City Officials Discuss Land Use, Potential Move for Pier One Theatre

Ariel Van Cleave

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The Pier One Theatre sits on valuable city land that's been targeted for industrial, recreational development

     Homer city officials are in the early stages of creating a land-use plan for the area where the Pier One Theatre sits. The building is currently located in an area zoned for marine commercial and industrial use.

     There’s a finite amount of land on the Homer Spit and city officials are aware of that. So the City Council and various commissions have been trying to figure out how to get the most and best use out of each lot… and that’s where the Theatre comes in. It’s smack-dab in the middle of a very attractive lot. 

     “Right now this may look like a big, open lot, but I can tell you that lot is going to get more and more valuable as time goes on. And the demand for recreation areas, parks, that demand’s only going to grow; and the same for marine industrial. If we don’t use this for marine industrial, we’re going to run out of space and then we’re going to be talking about filling tide lands… to create new land. So it’s incumbent on us to… really think these things out and be smart about it,” City Manager Walt Wrede said.

     Officials are considering changes to the RV campground in that spot and adding a Kachemak Bay Water Trail launch site for the short term. For the long term, there have been discussions about utilizing more commercially viable options like barge mooring. That’s actually included in the city’s capital improvement projects list. 

     Also, Wrede and Harbormaster Bryan Hawkins both mentioned during a council work session Monday night the potential for a barge haul out facility, which wouldn’t be a reality for a few more years. Wrede says the city has been in discussions with the theatre board to figure out its future plans. The theatre leases the building from the city for one dollar each year and there’s three years left on the current agreement. 

     Council Member James Dolma mentioned he wants to get a letter to the theatre board explaining that if a commercial opportunity comes up in that area, the city will take it.

     “They need to hear it because at some point they’re going to wake up, ‘oh my god, nobody’s ever mentioned this.’ So I think it should be in writing that the first priority is going to be commercial leases. We like Pier One, but maybe this isn’t the best spot for them,” he said.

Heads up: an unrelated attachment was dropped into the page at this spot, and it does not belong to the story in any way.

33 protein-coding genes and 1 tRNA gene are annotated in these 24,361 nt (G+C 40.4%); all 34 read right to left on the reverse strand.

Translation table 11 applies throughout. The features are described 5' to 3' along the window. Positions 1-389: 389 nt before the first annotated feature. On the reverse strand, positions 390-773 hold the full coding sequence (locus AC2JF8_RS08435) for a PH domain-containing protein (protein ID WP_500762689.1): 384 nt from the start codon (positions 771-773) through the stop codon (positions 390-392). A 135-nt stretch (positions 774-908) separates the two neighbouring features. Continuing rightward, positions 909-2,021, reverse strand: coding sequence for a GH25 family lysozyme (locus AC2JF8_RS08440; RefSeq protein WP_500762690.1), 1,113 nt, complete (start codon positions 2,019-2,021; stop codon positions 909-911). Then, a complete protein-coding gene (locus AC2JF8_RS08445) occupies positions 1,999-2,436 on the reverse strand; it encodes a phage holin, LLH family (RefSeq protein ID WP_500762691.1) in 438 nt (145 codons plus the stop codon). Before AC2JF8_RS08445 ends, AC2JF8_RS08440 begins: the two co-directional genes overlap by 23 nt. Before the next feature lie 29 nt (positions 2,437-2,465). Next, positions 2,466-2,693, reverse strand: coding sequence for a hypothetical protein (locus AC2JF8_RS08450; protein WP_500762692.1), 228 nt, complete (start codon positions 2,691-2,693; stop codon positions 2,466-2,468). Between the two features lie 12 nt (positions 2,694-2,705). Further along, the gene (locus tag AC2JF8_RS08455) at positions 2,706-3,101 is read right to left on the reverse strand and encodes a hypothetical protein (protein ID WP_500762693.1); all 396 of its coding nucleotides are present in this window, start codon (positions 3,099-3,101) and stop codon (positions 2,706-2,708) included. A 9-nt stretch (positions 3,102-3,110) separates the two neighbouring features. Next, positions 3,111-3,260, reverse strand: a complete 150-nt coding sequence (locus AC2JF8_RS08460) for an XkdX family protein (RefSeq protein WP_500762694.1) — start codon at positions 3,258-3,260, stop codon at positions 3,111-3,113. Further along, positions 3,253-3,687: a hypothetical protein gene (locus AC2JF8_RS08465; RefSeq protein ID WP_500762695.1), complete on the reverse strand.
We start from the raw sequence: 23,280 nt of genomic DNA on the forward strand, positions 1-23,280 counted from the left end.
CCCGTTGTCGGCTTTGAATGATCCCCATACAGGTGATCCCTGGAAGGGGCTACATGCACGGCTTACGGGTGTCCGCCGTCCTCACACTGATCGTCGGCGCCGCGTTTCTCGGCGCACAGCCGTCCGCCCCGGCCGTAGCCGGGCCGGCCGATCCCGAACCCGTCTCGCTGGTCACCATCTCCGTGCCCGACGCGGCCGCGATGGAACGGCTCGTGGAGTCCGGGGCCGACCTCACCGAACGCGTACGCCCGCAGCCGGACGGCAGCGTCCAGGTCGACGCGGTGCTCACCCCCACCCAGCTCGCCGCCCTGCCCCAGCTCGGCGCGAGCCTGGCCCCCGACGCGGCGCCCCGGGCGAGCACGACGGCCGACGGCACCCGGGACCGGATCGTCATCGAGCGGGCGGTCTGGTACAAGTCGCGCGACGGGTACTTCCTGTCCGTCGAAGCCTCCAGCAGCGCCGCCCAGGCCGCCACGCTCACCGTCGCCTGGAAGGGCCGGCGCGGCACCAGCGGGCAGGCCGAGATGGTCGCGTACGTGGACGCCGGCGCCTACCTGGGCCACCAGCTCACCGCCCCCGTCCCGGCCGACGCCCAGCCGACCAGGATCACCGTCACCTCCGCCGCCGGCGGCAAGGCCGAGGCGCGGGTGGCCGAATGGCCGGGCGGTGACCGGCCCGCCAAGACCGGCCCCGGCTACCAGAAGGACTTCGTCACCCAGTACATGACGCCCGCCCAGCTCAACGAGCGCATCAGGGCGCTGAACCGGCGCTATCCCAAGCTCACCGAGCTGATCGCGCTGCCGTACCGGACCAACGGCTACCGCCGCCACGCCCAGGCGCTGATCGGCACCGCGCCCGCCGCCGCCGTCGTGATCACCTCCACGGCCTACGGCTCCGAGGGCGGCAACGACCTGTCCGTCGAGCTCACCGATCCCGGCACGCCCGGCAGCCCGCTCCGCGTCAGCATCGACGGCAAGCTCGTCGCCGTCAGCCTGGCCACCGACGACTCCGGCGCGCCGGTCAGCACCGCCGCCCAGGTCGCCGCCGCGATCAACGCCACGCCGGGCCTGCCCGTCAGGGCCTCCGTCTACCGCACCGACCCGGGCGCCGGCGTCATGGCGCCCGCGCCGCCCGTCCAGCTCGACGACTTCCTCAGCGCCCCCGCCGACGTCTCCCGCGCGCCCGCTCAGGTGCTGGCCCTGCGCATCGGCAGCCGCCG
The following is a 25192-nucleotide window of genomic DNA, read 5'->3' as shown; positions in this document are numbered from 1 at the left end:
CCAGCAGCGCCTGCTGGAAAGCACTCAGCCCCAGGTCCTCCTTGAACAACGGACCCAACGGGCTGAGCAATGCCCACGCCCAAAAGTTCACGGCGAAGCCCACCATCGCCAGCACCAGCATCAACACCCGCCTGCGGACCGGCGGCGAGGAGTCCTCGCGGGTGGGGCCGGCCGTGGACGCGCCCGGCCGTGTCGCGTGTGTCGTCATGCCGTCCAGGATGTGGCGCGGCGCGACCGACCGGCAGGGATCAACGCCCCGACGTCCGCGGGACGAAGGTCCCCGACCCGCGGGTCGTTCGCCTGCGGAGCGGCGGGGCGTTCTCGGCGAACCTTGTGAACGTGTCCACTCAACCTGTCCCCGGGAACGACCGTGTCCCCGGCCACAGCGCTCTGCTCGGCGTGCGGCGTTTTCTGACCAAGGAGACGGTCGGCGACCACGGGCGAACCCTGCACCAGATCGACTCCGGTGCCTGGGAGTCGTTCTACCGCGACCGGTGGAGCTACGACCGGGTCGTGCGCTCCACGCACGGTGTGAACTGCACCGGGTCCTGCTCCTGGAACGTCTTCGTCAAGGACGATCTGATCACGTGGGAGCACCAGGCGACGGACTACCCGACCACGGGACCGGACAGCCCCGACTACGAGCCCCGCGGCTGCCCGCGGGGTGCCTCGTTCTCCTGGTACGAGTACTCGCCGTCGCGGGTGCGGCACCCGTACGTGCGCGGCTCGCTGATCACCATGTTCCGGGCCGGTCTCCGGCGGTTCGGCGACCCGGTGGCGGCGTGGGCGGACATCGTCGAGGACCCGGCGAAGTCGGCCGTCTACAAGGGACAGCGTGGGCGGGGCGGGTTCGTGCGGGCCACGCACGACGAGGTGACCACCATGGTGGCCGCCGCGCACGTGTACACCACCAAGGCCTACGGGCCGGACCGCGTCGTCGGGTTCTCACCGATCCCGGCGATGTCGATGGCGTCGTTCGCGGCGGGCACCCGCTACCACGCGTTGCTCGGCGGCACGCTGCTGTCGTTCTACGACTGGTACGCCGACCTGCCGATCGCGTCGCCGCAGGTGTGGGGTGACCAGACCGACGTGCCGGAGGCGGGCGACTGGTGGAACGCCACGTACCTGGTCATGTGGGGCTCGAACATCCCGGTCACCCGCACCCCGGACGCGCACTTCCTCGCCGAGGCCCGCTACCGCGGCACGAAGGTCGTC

Council Member David Lewis disagreed. He said that could cause alarm since there’s no formal plan put together or agreed on. 

     “I think by splitting it the way it is basically done we can accommodate everyone. And I don’t want 50,000 supporters of Pier One coming down here at the next meeting and picketing us just because it may happen in five year,” he said.

     Council Member Beau Burgess said he would like to find a way to ultimately share the space for commercial and recreational uses.

     “You want a buffer between the fishing hole. You want to encourage recreational activity there. It makes sense to invite in the industrial activity elsewhere. I think in the long term though… if the port and harbor owns that piece of property we should have permitting the zone use in keeping with that. So the other option would be to subdivide the lot, have port and harbor sell part of it back to the city that’s going to eventually be recreational and leave it recreational,” he said. 

     The original intent for that lot was to expand the harbor and Wrede said that’s likely why the area was zoned marine industrial. He said there will be time for public questions and comments about the theatre’s future before the city moves forward with any long-term plans.

     “That building is an institution, and it’s not just cultural. There’s an economic impact there. That theatre brings a lot of people to town. I think we’re always going to want to have the theatre. It’s just a question of is that going to be right location in the long term,” he said.   

     City Planner Rick Abboud will be meeting with the Planning, Parks and Recreation, and Port and Harbor Commissions this month for comments on the land-use concept. The city council could discuss the issue again next month.

 

Contact: 
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